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337 APPENDIX A 3.0 2.84 Males 2.5 Females Fatalities per 100,000 1.98 2.0 1.70 1.70 1.54 1.43 1.5 1.40 1.20 1.14 1.10 1.00 1.0 0.60 0.50 0.46 0.5 0.0 0 to 9 10 to 19 20 to 29 30 to 39 40 to 49 50 to 59 older than 60 Years of Age FIGURE A13-13 Distribution of confirmed fatalities by age group and sex, rates per hundred thousand inhabitants, Argentina 2009 (n = 505). SOURCE: Ministry of Health National Surveillance System. 18 Notified pregnant women Pregnant women that died 16 Figure A13-13 Leave for pregnancy Number of notified pregnant women R01627 SARI-only Treatment 14 Treat all ILI translated and redrawn 12 editable vectors 10 8 6 4 2 0 4/26/09 4/28/09 4/30/09 5/2/09 5/4/09 5/6/09 5/8/09 5/10/09 5/12/09 5/14/09 5/16/09 5/18/09 5/20/09 5/22/09 5/24/09 5/26/09 5/28/09 5/30/09 6/1/09 6/3/09 6/5/09 6/7/09 6/9/09 6/11/09 6/13/09 6/15/09 6/17/09 6/19/09 6/21/09 6/23/09 6/25/09 6/27/09 6/29/09 7/1/09 7/3/09 7/5/09 7/7/09 7/9/09 7/11/09 7/13/09 7/15/09 7/17/09 7/19/09 7/21/09 7/23/09 7/25/09 7/27/09 7/29/09 7/31/09 8/2/09 8/4/09 FIGURE A13-14 Number of H1N1 cases among pregnant women, 2009 by day accord- ing to date of symptom onset, Argentina 2009 (n = 243). SOURCE: Ministry of Health National Surveillance System. Figure A13-8 R01627 editable vectors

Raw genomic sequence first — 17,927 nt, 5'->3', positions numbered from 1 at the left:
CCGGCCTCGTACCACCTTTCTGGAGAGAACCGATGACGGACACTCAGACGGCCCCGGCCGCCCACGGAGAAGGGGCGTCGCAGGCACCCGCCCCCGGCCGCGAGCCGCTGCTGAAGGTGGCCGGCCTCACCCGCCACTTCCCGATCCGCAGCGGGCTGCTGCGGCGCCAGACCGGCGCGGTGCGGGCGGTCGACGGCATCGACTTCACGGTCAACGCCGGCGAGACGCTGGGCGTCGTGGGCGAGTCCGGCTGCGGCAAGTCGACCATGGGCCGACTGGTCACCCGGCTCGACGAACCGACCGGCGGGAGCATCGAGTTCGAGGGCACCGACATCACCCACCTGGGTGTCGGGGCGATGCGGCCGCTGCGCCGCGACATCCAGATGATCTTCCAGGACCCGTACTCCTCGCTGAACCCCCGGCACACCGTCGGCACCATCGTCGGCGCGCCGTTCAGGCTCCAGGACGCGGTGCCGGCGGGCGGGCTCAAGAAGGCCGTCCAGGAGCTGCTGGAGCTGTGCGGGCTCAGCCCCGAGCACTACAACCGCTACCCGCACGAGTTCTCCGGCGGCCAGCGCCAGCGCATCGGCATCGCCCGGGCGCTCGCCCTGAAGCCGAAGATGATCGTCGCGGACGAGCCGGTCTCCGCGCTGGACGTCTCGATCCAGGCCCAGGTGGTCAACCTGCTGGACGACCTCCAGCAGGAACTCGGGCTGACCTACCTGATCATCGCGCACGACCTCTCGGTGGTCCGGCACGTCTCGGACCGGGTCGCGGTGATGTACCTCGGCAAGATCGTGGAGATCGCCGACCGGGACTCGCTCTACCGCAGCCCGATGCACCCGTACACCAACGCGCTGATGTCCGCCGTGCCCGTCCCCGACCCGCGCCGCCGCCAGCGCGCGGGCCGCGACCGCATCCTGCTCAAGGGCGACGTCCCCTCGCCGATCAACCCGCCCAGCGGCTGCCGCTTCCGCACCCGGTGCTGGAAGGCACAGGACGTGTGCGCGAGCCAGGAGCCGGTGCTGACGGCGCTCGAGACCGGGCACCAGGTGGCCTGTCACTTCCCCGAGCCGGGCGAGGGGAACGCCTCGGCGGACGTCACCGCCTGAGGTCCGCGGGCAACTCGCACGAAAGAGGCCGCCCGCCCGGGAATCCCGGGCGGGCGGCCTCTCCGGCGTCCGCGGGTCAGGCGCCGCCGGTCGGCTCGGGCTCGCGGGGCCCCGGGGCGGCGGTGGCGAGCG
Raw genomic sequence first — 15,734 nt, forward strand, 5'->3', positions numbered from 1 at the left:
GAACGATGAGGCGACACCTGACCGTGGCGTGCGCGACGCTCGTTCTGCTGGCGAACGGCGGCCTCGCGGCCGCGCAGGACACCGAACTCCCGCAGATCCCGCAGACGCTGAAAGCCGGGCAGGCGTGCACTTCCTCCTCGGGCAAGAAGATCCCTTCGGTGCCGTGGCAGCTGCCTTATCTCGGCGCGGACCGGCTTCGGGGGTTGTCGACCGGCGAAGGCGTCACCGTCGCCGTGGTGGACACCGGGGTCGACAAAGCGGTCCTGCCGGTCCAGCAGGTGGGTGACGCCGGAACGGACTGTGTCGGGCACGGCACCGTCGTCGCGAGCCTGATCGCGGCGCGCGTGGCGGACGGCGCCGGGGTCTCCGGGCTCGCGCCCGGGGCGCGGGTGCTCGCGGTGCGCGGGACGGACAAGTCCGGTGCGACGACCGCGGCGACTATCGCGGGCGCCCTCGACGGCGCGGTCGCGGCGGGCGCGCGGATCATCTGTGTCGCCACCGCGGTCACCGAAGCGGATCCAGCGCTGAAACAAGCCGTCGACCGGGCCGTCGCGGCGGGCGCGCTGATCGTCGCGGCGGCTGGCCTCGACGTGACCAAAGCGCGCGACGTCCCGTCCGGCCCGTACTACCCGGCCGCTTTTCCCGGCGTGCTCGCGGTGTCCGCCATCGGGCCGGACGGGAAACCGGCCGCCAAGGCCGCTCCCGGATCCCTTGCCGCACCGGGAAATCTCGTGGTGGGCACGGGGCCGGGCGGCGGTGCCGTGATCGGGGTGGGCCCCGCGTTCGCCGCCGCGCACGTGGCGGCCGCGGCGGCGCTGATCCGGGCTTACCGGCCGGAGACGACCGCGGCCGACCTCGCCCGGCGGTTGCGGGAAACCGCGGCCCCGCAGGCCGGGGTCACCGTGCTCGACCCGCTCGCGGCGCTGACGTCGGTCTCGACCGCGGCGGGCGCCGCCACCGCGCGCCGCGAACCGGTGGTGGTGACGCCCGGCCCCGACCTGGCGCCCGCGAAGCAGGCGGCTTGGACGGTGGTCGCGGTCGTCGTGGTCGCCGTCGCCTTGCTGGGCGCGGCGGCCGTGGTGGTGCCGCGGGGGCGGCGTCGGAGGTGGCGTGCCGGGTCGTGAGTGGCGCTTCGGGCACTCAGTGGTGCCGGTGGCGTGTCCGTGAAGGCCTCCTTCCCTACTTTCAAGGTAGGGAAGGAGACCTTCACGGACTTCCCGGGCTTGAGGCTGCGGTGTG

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338 IMPACTS OF THE 2009-H1N1 INFLUENZA A PANDEMIC than the general population (RR = 1.70, 95 percent CI 1.51-192 p 0.0000). Of the 85 pregnant women hospitalized, 30 deaths were confirmed cases of 2009-H1N1 influenza A, of which 19 developed pneumonia and acute respira- tory distress, and 9 required mechanical ventilation in the intensive care unit. The rest of the fatalities were studied by examining medical records following the instrument suggested by WHO and with modifications by PAHO consultants used in Chile. It was applied to 246 deaths in various localities. The under - lying conditions predominated in all age groups, ranging from 62 to 93 percent (Figure A13-15). Figure A13-16 shows the time elapsed between the onset of disease and death, which stands between the date of onset of symptoms and the start of anti- viral treatment, which was 6.1 days on average; despite query, the health system treatment implementation was delayed 3.5 days (Figures A13-16 and A13-17). Only 23 percent of deaths showed no underlying conditions. For the age groups and underlying conditions presented, it is shown that the group under 15 years of age predominated neonatal pathology, oncology, immune deficiency, neurologi- cal, and congenital conditions. In the 15- to 44-year-old group, obesity, oncol- ogy, immune deficiency, and pregnancy predominated. In the 45-year old and over group, metabolic, immune deficiency, and oncology were the most frequent underlying conditions (Table A13-1). In order to determine the secondary attack rate, a telephone survey was performed, collecting information from1 in 10 confirmed cases (subjects who FIGURE A13-15 Fatal cases by underlying conditions and age. SOURCE: Ministry of Health National Surveillance System. Figure A13-15 R01627